The way the nervous system works is via the neurotransmitters, each with it’s own message as to how the body is to respond. There are over 90 known transmitters (more are being discovered every year), some stimulating and others calming to our bodies. It is the combination of their messages that determines our experience in each moment.
A few common neurotransmitters are:
- Serotonin: a calming neurotransmitter that is best known for helping us “feel good” but is also involved in energy levels, sleep and food cravings. It is made from tryptophan, which becomes 5HTP before converting to serotonin.
- GABA: another calming neurotransmitter – I refer to it as our “stress buffer” or buffer to stress. Theanine, N-acetylcysteine and CoQ10 all support GABA production.
- Glutamate: the most stimulatory neurotransmitter, which is often elevated when we are under stress. The best way to lower glutamate levels is to support GABA.
- Adrenaline (epinephrine and norepinephrine): is a stimulatory neurotransmitter and a stress messenger. When we are stressed, adrenaline increases. It is made from tyrosine.
Why are my neurotransmitters out of balance?
Stress. The direct result of stress (which of course we all have) is that neurotransmitters are thrown out of balance. Read more in my article published in the Integrative Medicine Journal, June/July 2009.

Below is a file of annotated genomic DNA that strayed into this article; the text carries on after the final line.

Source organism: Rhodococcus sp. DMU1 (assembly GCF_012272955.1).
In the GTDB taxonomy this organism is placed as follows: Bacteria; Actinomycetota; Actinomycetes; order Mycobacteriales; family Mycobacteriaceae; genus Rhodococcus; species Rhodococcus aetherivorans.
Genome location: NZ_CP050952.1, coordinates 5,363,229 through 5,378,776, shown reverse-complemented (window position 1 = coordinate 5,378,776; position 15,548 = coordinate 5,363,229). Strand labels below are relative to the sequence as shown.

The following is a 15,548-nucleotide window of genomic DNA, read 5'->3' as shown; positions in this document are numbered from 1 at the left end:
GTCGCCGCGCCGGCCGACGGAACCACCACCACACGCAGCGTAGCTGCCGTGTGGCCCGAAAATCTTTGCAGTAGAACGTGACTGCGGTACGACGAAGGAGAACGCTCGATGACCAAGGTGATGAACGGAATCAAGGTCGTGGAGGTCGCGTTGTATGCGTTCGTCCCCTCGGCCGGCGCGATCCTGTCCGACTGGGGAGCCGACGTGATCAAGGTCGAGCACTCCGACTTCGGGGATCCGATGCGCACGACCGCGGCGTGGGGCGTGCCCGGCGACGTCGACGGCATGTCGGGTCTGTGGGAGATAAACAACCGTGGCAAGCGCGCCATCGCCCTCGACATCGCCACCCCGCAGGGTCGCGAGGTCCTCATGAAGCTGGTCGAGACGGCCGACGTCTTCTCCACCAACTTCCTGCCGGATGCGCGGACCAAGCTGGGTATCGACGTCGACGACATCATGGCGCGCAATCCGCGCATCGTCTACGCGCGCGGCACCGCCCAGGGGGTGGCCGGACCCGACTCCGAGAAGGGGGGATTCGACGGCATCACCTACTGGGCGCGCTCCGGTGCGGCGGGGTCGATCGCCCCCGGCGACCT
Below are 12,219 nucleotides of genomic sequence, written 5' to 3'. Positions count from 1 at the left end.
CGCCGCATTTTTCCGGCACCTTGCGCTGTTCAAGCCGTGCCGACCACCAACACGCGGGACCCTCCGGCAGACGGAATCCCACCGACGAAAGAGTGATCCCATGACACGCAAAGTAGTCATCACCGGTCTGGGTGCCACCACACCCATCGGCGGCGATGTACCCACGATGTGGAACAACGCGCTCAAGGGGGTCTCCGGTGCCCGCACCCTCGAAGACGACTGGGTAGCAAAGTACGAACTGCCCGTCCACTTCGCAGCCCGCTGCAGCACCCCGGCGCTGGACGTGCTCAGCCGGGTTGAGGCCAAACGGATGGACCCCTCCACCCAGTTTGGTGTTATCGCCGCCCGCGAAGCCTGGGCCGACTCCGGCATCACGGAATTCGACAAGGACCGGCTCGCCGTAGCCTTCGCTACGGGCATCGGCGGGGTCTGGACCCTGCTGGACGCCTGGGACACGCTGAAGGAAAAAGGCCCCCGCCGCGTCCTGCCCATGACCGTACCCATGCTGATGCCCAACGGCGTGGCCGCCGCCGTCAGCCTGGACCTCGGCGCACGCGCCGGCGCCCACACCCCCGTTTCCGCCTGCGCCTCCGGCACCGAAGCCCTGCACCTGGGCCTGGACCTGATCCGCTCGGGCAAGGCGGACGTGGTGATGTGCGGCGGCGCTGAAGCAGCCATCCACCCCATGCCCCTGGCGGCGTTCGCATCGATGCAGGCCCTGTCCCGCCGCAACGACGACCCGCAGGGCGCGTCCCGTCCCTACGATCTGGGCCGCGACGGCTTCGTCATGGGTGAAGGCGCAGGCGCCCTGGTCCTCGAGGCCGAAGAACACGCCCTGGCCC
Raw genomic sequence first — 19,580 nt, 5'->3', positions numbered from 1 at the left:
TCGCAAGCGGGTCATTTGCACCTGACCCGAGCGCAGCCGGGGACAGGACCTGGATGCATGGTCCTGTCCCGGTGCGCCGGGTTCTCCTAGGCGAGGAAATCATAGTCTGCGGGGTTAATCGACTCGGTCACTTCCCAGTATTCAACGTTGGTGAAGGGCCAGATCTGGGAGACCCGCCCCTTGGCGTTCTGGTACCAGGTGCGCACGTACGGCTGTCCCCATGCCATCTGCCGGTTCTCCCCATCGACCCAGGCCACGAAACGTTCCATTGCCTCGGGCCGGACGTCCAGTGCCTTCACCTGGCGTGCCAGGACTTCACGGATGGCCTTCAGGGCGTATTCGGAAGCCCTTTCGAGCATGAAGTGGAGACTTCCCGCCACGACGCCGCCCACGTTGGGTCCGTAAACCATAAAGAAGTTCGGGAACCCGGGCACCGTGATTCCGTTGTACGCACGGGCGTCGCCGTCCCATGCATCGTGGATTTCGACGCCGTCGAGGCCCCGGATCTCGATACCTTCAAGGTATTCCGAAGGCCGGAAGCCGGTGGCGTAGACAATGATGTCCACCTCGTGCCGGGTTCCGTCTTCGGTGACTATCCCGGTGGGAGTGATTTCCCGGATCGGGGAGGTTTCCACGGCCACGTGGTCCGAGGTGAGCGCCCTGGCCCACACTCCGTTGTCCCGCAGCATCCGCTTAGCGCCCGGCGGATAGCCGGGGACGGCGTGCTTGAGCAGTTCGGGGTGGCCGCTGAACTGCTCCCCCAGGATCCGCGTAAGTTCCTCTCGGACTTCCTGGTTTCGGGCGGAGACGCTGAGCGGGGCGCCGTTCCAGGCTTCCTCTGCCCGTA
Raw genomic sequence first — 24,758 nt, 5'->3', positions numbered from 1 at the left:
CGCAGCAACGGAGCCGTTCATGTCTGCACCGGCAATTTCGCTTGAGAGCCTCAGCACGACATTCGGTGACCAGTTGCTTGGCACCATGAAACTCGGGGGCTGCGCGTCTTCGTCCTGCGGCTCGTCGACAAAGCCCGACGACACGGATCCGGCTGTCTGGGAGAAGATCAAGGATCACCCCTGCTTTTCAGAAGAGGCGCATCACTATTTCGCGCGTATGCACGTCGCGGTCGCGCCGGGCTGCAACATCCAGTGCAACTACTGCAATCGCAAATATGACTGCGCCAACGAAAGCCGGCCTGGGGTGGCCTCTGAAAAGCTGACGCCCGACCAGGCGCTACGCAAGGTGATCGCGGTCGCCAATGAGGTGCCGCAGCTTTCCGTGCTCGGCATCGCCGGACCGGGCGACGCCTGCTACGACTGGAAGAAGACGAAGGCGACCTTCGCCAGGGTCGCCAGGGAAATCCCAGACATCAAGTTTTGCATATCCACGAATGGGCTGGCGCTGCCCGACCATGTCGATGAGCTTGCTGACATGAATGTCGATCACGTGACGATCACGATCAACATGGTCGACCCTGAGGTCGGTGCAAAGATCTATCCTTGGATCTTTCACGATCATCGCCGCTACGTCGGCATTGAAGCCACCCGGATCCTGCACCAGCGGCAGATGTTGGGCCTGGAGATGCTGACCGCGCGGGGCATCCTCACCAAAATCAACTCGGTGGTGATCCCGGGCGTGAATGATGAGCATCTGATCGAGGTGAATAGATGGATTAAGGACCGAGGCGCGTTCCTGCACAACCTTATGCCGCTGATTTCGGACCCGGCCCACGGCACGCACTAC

Plus, neurotransmitters are made in the body from basic nutrients which could easily be deficient, especially when we are pushing ourselves to get more done with less sleep and on nutrient-sparse foods. Leaky gut leads to nutrient deficiencies and inflammation which affect the nervous system and genetic mutations can make it more likely that certain forms of nutrients are necessary for neurotransmitter production.
Put all these factors together and it is quite likely that an imbalance of neurotransmitter levels may develop.
How we can know and address your neurotransmitters?
Neurotransmitters can be effectively measured with a urine test to determine which are too high or too low.
Once we know the levels, it is possible to restore the levels to optimal by using nutrients and herbs* that gently guide your body back on track naturally.
This is accomplished by taking the specific nutrient that your body converts to the neurotransmitter we want more of, or by taking an herb that lowers a neurotransmitter that is too high. Pretty cool, right?